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Black Panther leader Fred Hampton
On December 4, 1969, Black Panthers Fred Hampton and Mark Clark were gunned down by police in their Chicago, Illinois apartment. About a hundred bullets had been fired in what police described as a fierce gun battle with members of the Black Panther Party. However, ballistics experts later determined that only one of those bullets came from the Panthers' side.
In addition, the bullet holes in the front door of the apartment, which police pointed to as evidence that the Panthers had been shooting from within the apartment, were actually nail holes created by police in an attempt to cover up the attack. Four other Black Panthers were wounded in the raid, as well as two police officers. The raid, which had been led by Cook County State's Attorney Edward Hanrahan, was only one of many attempts by the government to weaken the Black Power movement. Under the leadership of J. Edgar Hoover, the FBI had been battling civil rights activists and other minority leaders for years. Although the FBI was not responsible for leading this particular raid, a federal grand jury indicated that the bureau played a significant role in the events leading up to the raid; Hanrahan had utilized information provided by FBI informant William O'Neal, who was third in command of the Chicago Panthers, to plan the raid. There was also a conscious effort by the FBI to use aggressive and imaginary tactics to prevent the rise of a leader who could unify the militant movement. They apparently considered Fred Hampton to be one such person, he was an outspoken chairman of the Illinois Black Panther Party. Hampton became involved in the civil rights struggle at an early age, organizing a chapter of the NAACP at his high school, and he became chairman of the Illinois Black Panther Party when he was twenty.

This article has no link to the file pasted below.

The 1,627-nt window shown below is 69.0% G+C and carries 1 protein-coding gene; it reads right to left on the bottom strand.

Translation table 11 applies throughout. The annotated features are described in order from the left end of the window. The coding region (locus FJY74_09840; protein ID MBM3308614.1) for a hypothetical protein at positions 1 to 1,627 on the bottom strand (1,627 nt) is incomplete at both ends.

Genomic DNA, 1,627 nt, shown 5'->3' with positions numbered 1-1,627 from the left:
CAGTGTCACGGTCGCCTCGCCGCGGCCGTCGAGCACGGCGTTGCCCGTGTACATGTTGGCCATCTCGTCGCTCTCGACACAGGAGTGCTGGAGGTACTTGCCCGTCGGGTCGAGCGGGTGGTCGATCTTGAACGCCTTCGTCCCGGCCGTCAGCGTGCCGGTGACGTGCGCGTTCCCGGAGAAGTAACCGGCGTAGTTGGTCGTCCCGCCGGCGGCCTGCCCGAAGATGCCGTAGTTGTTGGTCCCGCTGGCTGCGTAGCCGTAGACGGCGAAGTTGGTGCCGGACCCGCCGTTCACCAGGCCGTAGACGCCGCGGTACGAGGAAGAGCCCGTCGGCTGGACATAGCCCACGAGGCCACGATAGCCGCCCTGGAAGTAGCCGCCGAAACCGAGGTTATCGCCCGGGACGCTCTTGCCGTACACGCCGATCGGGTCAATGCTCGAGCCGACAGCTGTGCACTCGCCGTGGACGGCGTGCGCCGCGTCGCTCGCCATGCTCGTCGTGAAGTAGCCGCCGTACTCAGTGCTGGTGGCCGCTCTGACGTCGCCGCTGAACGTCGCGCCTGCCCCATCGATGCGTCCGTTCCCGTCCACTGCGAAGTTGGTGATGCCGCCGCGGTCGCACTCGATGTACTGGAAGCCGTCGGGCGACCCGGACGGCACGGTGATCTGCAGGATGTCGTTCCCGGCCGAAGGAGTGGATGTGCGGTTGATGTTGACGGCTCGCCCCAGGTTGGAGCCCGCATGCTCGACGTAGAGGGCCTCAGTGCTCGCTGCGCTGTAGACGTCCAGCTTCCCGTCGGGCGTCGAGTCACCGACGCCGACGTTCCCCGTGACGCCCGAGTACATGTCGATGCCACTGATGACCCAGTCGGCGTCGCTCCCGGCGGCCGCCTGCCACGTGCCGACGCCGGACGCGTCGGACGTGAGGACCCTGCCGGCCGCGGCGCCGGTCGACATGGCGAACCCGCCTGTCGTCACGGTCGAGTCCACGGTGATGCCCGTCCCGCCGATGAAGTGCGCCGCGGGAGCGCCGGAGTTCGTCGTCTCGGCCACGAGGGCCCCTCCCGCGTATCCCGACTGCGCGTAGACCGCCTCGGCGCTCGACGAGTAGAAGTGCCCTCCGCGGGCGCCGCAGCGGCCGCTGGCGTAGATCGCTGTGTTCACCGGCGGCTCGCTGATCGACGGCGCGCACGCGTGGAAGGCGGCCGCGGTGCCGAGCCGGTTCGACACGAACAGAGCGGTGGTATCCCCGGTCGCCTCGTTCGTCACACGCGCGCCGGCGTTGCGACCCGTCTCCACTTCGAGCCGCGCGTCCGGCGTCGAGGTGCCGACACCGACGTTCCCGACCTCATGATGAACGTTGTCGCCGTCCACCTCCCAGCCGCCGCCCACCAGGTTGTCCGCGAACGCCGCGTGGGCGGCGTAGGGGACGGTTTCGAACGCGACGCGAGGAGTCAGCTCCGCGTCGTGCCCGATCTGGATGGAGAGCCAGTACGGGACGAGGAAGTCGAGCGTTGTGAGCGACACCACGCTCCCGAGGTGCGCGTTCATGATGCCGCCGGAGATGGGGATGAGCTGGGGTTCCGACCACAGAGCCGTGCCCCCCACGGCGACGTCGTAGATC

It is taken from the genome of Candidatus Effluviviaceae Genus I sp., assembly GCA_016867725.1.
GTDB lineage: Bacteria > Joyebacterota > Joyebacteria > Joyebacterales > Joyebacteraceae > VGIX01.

Although most media coverage of the Black Panthers focused on their violent rhetoric and the fact that they carried guns, the Panthers were involved in many nonviolent community-organizing activities. They provided food and medical care to the needy, preached political empowerment, crusaded against police brutality, and started a school. As Fred Hampton himself said shortly before his death, "There have been many attacks made upon the Black Panther Party, so we feel it's best to be an armed propaganda unit. But the basic thing is to educate." Unfortunately for Hampton and the other Panthers targeted by the FBI, being armed did not help to protect against governmental repression. In fact, it may have even made matters worse by aiding the FBI in legitimizing their aggressive tactics. Despite the evidence provided by ballistics experts showing that police had fired 99 percent of the bullets and had falsified the report on the incident, the first federal grand jury did not indict anyone involved in the raid. Furthermore, even though a subsequent grand jury did indict all the police officers, the charges were dismissed. Survivors of the attack and relatives of Hampton and Clark filed a lawsuit against Hampton and other officials, which was finally settled in 1983.
Michael Thomas Barry is the author of Murder & Mayhem 52 Crimes that Shocked Early California 1849-1949. The book can be purchased from Amazon through the following link: